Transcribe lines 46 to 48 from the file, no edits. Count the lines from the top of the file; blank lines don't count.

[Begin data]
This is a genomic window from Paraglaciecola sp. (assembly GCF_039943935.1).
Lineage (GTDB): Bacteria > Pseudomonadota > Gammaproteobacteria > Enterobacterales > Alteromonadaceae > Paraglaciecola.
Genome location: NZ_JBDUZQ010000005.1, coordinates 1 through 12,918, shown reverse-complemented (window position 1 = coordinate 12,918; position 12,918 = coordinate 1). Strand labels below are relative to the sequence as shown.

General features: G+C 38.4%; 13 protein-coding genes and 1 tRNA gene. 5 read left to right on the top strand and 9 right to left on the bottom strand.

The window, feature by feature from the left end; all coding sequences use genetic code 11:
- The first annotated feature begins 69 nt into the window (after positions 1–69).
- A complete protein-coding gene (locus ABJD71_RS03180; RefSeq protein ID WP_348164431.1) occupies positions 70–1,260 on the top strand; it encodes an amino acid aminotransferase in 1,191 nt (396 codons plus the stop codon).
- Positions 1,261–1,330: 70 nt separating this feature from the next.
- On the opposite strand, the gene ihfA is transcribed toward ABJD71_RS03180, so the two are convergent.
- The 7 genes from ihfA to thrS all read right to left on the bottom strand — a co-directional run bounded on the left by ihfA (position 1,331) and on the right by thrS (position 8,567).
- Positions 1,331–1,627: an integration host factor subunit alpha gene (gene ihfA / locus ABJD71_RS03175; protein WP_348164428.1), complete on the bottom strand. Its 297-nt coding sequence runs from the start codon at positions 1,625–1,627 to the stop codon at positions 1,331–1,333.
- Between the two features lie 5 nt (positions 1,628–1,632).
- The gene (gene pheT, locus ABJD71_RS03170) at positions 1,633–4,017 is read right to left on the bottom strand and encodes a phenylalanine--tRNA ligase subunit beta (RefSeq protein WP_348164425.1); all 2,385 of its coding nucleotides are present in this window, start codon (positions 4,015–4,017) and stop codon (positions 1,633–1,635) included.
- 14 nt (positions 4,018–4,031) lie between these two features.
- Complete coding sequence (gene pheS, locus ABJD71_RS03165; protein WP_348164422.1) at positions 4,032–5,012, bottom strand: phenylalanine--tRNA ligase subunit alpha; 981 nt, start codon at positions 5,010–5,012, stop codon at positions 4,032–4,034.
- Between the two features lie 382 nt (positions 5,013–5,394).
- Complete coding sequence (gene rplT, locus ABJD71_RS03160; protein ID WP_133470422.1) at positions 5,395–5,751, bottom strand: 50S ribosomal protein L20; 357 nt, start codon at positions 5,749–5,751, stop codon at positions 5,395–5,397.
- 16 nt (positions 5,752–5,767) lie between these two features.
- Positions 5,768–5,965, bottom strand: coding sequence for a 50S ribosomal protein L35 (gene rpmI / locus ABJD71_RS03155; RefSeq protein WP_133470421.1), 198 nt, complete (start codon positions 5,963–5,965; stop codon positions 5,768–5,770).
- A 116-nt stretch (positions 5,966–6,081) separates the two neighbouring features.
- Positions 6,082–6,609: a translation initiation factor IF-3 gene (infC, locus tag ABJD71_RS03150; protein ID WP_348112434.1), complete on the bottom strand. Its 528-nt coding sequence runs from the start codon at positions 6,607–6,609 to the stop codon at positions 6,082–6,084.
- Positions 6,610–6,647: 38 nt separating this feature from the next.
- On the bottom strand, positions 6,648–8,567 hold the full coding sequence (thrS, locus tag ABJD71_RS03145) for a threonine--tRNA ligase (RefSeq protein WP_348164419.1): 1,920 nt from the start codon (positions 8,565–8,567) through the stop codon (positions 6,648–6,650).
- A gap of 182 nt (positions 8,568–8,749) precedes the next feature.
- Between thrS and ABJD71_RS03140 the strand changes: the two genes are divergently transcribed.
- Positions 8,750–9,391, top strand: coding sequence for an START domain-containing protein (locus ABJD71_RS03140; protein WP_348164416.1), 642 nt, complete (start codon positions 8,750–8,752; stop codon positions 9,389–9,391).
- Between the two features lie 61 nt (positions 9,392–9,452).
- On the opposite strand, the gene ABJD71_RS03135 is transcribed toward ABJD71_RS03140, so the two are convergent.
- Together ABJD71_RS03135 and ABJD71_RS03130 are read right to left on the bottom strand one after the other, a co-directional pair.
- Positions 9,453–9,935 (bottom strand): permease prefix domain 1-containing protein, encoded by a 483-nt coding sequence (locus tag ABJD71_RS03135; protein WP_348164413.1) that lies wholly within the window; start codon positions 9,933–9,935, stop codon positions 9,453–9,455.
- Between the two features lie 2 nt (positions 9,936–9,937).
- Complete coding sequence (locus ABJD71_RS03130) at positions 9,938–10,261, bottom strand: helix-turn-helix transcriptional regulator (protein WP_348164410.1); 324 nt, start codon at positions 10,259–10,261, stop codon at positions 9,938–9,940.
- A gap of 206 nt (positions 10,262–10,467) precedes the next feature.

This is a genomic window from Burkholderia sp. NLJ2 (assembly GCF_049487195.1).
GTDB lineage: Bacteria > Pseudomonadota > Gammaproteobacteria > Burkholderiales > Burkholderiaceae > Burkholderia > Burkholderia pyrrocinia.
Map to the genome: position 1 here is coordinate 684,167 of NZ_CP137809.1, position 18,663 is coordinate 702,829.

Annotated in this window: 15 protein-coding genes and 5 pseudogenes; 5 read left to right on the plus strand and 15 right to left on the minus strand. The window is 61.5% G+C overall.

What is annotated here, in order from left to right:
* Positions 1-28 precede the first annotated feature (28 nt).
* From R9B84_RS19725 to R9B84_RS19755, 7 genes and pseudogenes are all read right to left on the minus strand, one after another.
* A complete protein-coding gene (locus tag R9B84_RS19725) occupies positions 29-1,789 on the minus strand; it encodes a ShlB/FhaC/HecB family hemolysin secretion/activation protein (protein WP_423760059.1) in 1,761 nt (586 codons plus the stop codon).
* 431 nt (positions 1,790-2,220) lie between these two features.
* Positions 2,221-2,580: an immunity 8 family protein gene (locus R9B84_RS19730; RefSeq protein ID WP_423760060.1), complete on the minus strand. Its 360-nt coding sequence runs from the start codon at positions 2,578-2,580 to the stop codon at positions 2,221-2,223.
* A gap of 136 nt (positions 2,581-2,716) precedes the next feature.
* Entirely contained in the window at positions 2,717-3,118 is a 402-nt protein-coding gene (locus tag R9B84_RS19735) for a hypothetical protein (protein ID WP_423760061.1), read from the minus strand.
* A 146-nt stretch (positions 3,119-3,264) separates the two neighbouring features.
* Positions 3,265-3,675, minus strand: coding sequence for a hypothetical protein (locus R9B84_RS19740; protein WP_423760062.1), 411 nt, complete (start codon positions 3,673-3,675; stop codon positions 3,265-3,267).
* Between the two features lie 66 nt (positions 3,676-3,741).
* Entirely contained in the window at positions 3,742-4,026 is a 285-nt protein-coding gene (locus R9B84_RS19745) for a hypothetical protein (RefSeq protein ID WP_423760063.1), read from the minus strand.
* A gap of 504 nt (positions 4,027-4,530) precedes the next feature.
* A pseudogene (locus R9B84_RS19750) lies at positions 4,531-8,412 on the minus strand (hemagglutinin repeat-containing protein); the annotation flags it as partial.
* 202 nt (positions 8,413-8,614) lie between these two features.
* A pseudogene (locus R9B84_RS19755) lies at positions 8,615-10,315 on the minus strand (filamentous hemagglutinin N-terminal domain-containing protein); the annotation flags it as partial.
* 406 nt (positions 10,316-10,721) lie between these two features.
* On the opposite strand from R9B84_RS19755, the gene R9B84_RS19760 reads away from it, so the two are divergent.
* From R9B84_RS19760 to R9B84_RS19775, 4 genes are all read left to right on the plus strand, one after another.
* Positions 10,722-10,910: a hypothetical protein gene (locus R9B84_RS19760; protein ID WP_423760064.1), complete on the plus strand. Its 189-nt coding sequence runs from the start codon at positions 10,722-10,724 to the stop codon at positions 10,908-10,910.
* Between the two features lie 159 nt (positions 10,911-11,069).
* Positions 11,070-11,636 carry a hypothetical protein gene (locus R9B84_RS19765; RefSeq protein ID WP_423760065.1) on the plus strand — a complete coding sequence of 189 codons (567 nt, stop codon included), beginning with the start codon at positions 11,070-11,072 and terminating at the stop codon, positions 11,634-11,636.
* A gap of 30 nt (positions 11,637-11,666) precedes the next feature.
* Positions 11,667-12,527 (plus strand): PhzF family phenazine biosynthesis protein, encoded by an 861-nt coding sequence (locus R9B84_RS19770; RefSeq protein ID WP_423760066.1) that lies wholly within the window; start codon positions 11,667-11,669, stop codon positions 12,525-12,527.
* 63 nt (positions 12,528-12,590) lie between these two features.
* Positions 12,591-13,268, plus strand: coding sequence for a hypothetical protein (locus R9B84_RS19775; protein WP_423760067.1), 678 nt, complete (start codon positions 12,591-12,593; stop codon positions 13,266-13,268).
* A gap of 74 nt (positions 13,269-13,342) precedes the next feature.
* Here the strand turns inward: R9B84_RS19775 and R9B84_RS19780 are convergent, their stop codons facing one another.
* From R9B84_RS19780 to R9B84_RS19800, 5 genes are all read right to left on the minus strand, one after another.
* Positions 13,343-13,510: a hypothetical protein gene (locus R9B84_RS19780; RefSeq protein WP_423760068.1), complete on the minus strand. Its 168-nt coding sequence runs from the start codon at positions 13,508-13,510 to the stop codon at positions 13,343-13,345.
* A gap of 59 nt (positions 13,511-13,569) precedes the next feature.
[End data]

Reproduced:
* A 146-nt stretch (positions 3,119-3,264) separates the two neighbouring features.
* Positions 3,265-3,675, minus strand: coding sequence for a hypothetical protein (locus R9B84_RS19740; protein WP_423760062.1), 411 nt, complete (start codon positions 3,673-3,675; stop codon positions 3,265-3,267).
* Between the two features lie 66 nt (positions 3,676-3,741).